Since the early 1900s when the futurist painter and composer Luigi Russolo published the manifesto L'arte dei Rumori [The Art of Noises], sound art saw unparalleled development with artists breaking rules and moving away from traditional, classical composition towards wild experimentation.
Sound art particularly took off in the late 1950s when John Cage and Max Neuhaus, along with the Fluxists and other figures and movements, propelled it into a rich medium that’s full of varied playfulness – shaping the lexicon of music theory and leaving a lasting legacy that has drastically influenced the work that followed.
While Captioning the City does not feature sound, it investigates a life without it – making it especially interesting to note when exploring sound art. During the Manchester International Festival in 2021, the Berlin-based artist Christine Sun Kim (who was born deaf) installed descriptive and poetic captions across public spaces in Manchester, from streets to buildings. [The sound of agreeing to never call it soccer] read the caption at the National Football Museum: “I want people to consider that sound captions shouldn't be limited to sonic properties only, but also things, emotions, times, thoughts,” said the artist in a press release.
SAMSON YOUNG | MUTED SITUATION #22: MUTED TCHAIKOVSKY’S 5TH
Commissioned by the Biennale of Sydney with the support of the Hong Kong Visual Art Center and Art Promotion Office, this 2018 12-channel sound installation features 12 powder-coated speakers and a 45-min video of the Flora Sinfonie Orchester "playing” Tchaikovsky's 5th Symphony – except they don’t exactly play. The orchestra cheats the procedure by going through all the regular movements but without playing any musical scores, highlighting the unexpected sonic variety of the orchestra, from the rustling of sheets to the musicians’ breath.
CARL CRAIG | PARTY/AFTER-PARTY
The Dia Art Foundation in New York has long been celebrated for its involvement in sound art and currently manages Max Neuhaus’ work of public art in Manhattan, Times Square. Recently in 2020, Dia commissioned Detroit-based techno DJ Carl Craig to produce a work of sound art for their Beacon space that dialogues with the architecture of the space. Party/After-Partyis “a sonic environment that is anchored to the site’s manufacturing history as a former Nabisco packaging factory, recalling a techno tradition of reclaiming industrial spaces for radical experimentation.”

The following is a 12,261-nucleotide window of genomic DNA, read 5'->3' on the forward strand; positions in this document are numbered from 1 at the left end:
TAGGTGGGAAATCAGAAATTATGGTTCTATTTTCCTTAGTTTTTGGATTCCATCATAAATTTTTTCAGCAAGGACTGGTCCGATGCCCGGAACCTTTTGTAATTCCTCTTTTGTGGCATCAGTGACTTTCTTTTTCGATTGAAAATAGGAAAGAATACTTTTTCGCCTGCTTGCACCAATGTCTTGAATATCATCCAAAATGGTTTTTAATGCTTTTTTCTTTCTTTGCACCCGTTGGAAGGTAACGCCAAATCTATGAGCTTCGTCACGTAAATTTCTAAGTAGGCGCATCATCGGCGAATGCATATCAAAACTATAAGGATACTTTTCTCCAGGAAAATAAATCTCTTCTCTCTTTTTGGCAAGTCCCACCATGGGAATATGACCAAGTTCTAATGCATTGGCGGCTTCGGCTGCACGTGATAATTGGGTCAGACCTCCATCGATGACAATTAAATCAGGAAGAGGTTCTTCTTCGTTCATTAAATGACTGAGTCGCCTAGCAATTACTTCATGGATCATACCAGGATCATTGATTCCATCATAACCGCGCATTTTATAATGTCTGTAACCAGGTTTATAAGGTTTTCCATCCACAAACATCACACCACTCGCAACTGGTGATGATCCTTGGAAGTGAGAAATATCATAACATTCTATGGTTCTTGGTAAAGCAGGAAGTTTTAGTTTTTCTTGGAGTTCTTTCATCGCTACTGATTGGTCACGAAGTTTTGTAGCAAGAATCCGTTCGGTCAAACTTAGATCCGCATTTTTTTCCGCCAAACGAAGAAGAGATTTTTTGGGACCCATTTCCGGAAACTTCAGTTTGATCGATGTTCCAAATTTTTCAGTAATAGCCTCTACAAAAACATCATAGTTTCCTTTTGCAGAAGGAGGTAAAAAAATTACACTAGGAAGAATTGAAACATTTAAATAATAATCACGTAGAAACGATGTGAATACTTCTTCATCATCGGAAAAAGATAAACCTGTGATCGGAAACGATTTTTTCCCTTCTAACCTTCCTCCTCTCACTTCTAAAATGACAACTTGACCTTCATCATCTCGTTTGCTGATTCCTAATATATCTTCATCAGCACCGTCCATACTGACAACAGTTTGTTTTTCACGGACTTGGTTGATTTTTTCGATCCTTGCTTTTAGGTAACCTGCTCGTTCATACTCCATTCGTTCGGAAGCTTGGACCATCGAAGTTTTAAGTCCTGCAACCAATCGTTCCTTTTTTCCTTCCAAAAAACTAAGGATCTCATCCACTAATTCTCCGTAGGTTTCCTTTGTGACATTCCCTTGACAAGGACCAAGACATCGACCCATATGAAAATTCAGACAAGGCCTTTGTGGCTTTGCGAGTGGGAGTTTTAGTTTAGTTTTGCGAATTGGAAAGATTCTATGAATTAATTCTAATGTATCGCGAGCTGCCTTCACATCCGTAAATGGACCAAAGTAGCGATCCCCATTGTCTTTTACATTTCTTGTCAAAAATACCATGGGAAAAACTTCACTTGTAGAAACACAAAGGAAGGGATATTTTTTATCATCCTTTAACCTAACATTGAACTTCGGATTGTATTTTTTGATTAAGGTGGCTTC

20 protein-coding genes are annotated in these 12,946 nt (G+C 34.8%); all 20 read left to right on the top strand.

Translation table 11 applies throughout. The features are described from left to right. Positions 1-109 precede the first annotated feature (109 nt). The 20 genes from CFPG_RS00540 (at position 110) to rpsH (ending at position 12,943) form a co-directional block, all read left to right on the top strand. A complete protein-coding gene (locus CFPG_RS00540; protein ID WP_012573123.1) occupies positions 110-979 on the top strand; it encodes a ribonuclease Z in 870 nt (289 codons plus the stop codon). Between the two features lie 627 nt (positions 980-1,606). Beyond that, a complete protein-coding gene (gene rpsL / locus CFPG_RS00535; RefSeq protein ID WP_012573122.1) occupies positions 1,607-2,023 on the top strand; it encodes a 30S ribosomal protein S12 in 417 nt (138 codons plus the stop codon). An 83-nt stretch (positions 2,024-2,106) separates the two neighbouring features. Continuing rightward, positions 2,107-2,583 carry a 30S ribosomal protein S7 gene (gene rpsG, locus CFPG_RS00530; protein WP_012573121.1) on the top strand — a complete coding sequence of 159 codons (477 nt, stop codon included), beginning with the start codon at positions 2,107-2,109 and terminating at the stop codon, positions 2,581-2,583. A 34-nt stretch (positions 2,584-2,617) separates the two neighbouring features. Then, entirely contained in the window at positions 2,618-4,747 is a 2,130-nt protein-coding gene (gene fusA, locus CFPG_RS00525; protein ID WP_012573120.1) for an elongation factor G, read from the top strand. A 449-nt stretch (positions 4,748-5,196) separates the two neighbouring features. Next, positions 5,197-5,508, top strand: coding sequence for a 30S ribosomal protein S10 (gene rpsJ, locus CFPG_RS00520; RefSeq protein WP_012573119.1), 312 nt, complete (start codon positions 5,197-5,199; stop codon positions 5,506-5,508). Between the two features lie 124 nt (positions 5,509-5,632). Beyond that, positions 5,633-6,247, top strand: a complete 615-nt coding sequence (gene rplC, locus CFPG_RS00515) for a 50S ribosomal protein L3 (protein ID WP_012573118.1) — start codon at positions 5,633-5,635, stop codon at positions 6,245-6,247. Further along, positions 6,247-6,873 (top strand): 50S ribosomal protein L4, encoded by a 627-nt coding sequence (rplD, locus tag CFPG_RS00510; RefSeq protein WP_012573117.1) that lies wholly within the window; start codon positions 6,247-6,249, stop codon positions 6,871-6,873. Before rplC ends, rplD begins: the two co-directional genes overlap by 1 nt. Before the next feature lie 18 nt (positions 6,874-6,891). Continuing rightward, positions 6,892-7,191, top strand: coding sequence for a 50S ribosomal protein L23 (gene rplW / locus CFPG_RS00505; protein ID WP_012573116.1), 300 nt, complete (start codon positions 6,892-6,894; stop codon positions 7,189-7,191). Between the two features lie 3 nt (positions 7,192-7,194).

SUSAN PHILIPSZ | TOO MUCH I ONE LAMENTED
A site-specific commission by the Pulitzer Arts Foundation in St. Louis, Missouri for their Tadao Ando-designed space, the 2019 work Too Much I Once Lamented features Scottish artist Susan Philipsz singing a seventeenth-century madrigal song in a 5-channel sound installation “that describes a heartbroken lover in a state of solitary reflection”. It’s eerily similar to her Turner prize-winning work from 2010, Lowlands Away.
TAREK ATOUI | THE WHISPERERS
Presented at Galerie Chantal Crousel in Paris in 2021, electroacoustic composer Tarek Atoui’s 2021 work The Whisperersincludes a series of “listening devices” that explore the acoustics and vibratory frequency of water, wind, voices, and rotational movement created using different materials including plastic, wood, brass, water, bronze, glass, and stone. Atoui was inspired and influenced by workshops he hosted with 5-year-old students at a kindergarten in Paris.
LAWRENCE ABU HAMDAN | THE WITNESS-MACHINE COMPLEX
In a 2021 solo show at the Kunstverein Nürnberg, the Turner Prize artist Lawrence Abu Hamdan explores testimony and technology during the Nuremberg Trials in 1945/6. The Witness-Machine Complexfeatures recorded testimonies from these trials that simultaneously play in Russian, French, German, and English. These testimonies are voiced by translators, whose anonymous role in the trials is finally spotlighted decades later. Yellow and red lights pulse and flicker throughout – lights like these would communicate speed, volume, and repetition instructions to the translators during the trials.
HAROON MIRZA | THE NIGHT JOURNEY
British-Pakistani multimedia artist Haroon Mirza’s The Night Journey was unveiled in 2018 as a site-specific work for the Asian Art Museum in San Francisco. In it, speakers emit sounds of electricity that are “keyed to a source code” of an early 19th-century painting of the Prophet Muhammad from the museum’s collection to create a truly immersive environment; it’s an evolution of A C I D G E S T, a work presented at Pérez Art Miami in 2017.
Cover Credit: Lee Baxter / Manchester International Festival
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